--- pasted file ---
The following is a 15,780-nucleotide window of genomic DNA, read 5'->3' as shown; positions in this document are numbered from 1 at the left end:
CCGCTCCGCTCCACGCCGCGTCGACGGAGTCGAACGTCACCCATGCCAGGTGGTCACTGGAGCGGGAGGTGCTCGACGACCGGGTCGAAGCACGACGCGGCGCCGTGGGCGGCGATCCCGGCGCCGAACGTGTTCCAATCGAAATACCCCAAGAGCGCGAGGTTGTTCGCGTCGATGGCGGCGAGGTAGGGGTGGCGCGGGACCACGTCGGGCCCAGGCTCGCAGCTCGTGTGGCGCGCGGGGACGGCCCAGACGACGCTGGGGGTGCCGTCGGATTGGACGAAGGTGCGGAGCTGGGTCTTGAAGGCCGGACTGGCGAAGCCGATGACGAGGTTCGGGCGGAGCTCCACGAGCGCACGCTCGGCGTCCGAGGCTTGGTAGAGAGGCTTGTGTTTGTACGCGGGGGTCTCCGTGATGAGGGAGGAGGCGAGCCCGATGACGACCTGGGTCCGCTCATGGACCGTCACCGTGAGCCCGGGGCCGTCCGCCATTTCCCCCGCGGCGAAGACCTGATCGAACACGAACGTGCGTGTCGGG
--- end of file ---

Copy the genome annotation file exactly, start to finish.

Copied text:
The following is a 15,780-nucleotide window of genomic DNA, read 5'->3' as shown; positions in this document are numbered from 1 at the left end:
CCGCTCCGCTCCACGCCGCGTCGACGGAGTCGAACGTCACCCATGCCAGGTGGTCACTGGAGCGGGAGGTGCTCGACGACCGGGTCGAAGCACGACGCGGCGCCGTGGGCGGCGATCCCGGCGCCGAACGTGTTCCAATCGAAATACCCCAAGAGCGCGAGGTTGTTCGCGTCGATGGCGGCGAGGTAGGGGTGGCGCGGGACCACGTCGGGCCCAGGCTCGCAGCTCGTGTGGCGCGCGGGGACGGCCCAGACGACGCTGGGGGTGCCGTCGGATTGGACGAAGGTGCGGAGCTGGGTCTTGAAGGCCGGACTGGCGAAGCCGATGACGAGGTTCGGGCGGAGCTCCACGAGCGCACGCTCGGCGTCCGAGGCTTGGTAGAGAGGCTTGTGTTTGTACGCGGGGGTCTCCGTGATGAGGGAGGAGGCGAGCCCGATGACGACCTGGGTCCGCTCATGGACCGTCACCGTGAGCCCGGGGCCGTCCGCCATTTCCCCCGCGGCGAAGACCTGATCGAACACGAACGTGCGTGTCGGG